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The article gives an outlook on SEBI, its preamble, the functions of the board, the introduction of the carry forward deal and the amendment to SEBI act.

Securities and Exchange Board of India

On April 12, 1992, the Securities and Exchange Board Of India was constituted. It was constituted in accordance with the provisions of the Securities and Exchange Board Of India Act 1992.

“… protect the interests of investors in securities and to promote the development of, and to regulate the securities market and for matters connected therewith or incidental thereto”.

Functions Of The Board
  • The Board is responsible for the securing the interests of investors in securities and to facilitate the growth of and to monitor the securities market in an appropriate manner.
  • To monitor and control the performance of stock exchange and derivative markets.
  • Listing and monitoring the functioning of stock brokers, sub brokers, share transfer agents, bankers to an issue, trustees of trust deeds, registrars to an issue, merchant bankers, underwriters, portfolio managers, investment advisers and others associated with securities markets by any means.
  • Monitoring and Controlling the functioning of venture capital funds and mutual funds.
  • Forbid unjust and dishonest trade practices in the security markets and forbid insider trading in the security market.
  • Undertake periodic audits of stock exchanges, mutual funds, individuals and self regulatory organizations associated with the security market.
Carry Forward Deals
Carry Forward Deal is a trade for which settlement occurs at a specified future date and price.

Carry Forward Deals were made acceptable on the recommendations of the Patel Committee report, SEBI submitted on 27 July 1995. Some of the important features of the revised carry forward transactions as outlined by SEBI are:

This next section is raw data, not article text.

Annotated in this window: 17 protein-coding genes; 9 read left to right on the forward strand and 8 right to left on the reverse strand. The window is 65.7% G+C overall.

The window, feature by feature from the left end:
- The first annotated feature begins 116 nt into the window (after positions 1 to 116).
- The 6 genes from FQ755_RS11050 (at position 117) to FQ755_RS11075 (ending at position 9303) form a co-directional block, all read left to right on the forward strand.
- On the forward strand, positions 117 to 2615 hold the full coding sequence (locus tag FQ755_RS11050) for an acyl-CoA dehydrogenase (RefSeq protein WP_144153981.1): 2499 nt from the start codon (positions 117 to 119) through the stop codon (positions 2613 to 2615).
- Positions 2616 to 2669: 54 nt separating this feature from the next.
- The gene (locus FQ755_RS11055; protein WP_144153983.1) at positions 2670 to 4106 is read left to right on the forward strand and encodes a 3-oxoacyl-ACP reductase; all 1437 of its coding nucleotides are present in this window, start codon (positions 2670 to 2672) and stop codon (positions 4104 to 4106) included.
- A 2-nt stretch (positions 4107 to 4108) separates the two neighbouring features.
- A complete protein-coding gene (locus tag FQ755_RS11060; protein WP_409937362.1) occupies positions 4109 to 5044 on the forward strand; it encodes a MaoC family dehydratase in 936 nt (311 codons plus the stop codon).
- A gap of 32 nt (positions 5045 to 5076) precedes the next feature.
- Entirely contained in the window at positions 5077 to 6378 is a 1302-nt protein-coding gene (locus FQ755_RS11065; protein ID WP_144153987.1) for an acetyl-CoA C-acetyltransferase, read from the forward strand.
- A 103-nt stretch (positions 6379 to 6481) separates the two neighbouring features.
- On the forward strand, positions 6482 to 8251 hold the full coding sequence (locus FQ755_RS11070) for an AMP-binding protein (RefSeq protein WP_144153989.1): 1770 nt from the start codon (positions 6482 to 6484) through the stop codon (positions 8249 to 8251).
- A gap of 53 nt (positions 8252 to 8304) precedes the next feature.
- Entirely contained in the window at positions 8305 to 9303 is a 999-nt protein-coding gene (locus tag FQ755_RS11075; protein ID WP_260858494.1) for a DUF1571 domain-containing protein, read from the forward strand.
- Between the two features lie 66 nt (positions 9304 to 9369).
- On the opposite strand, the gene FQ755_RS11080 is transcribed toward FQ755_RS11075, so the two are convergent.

• Carry forward deals are permitted only on stock exchanges which have screen based trading system.
  • Transactions which are carried forward cannot exceed 25% of a broker's total transactions on any one day.
  • 90-day limit for carry forward and squaring off allowed only till the 75th day (or the end of the fifth settlement).
  • Daily margins to rise progressively from 20% in the first settlement to 50% in the fifth.
On 26 January1995, the government promulgated an ordinance amending the SEBI Act, 1992, and the Securities Contracts (Regulation) Act, 1956. In accordance with the amendment, delivering judgment will be created within SEBI and any appeal against this adjudicating authority will have to be made to the Securities Appellate Tribunal, which is to be separately constituted. The appeals related to SEBI will be heard only at the High Courts. The main aspects of the amendment to the Securities Contract (Regulation) Act, 1956, are:
  • The ban on the system of options in trading has been lifted.
  • Additional trading floors on the stock exchanges can be established only with prior permission from SEBI.
  • Any company seeking listing on stock exchanges would have to conform to the listing agreements of stock exchanges, and the failure to comply with these, or their violation, is punishable under law.
  • The time limit, by which stock exchanges could amend their bye-laws, has been reduced to two months.

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